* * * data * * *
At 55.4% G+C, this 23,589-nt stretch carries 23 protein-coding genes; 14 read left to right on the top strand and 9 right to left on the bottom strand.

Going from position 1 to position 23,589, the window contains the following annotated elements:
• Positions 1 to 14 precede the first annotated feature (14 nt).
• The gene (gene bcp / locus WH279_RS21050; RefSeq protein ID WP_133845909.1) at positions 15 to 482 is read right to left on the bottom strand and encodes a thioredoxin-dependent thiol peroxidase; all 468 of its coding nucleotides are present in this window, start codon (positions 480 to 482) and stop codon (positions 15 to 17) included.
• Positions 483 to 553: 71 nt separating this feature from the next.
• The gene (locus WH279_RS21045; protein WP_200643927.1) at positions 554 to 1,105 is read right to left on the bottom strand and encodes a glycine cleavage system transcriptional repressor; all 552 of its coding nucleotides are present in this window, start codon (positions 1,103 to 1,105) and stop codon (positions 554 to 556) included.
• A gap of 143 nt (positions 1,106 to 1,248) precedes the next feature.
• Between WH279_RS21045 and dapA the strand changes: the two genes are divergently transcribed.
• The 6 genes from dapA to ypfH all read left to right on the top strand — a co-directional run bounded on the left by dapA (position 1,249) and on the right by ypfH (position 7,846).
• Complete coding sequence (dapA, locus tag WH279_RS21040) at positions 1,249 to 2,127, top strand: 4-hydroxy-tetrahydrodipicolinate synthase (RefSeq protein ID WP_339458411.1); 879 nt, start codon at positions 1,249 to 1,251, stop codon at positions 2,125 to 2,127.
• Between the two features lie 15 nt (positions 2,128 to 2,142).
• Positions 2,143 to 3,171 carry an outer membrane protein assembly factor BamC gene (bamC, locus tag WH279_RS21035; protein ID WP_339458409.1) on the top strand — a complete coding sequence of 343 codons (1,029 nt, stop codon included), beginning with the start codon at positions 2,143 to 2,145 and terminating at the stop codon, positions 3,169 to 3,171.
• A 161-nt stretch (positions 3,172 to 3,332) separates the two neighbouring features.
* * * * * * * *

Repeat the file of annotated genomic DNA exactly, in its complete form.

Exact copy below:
At 55.4% G+C, this 23,589-nt stretch carries 23 protein-coding genes; 14 read left to right on the top strand and 9 right to left on the bottom strand.

Going from position 1 to position 23,589, the window contains the following annotated elements:
• Positions 1 to 14 precede the first annotated feature (14 nt).
• The gene (gene bcp / locus WH279_RS21050; RefSeq protein ID WP_133845909.1) at positions 15 to 482 is read right to left on the bottom strand and encodes a thioredoxin-dependent thiol peroxidase; all 468 of its coding nucleotides are present in this window, start codon (positions 480 to 482) and stop codon (positions 15 to 17) included.
• Positions 483 to 553: 71 nt separating this feature from the next.
• The gene (locus WH279_RS21045; protein WP_200643927.1) at positions 554 to 1,105 is read right to left on the bottom strand and encodes a glycine cleavage system transcriptional repressor; all 552 of its coding nucleotides are present in this window, start codon (positions 1,103 to 1,105) and stop codon (positions 554 to 556) included.
• A gap of 143 nt (positions 1,106 to 1,248) precedes the next feature.
• Between WH279_RS21045 and dapA the strand changes: the two genes are divergently transcribed.
• The 6 genes from dapA to ypfH all read left to right on the top strand — a co-directional run bounded on the left by dapA (position 1,249) and on the right by ypfH (position 7,846).
• Complete coding sequence (dapA, locus tag WH279_RS21040) at positions 1,249 to 2,127, top strand: 4-hydroxy-tetrahydrodipicolinate synthase (RefSeq protein ID WP_339458411.1); 879 nt, start codon at positions 1,249 to 1,251, stop codon at positions 2,125 to 2,127.
• Between the two features lie 15 nt (positions 2,128 to 2,142).
• Positions 2,143 to 3,171 carry an outer membrane protein assembly factor BamC gene (bamC, locus tag WH279_RS21035; protein ID WP_339458409.1) on the top strand — a complete coding sequence of 343 codons (1,029 nt, stop codon included), beginning with the start codon at positions 2,143 to 2,145 and terminating at the stop codon, positions 3,169 to 3,171.
• A 161-nt stretch (positions 3,172 to 3,332) separates the two neighbouring features.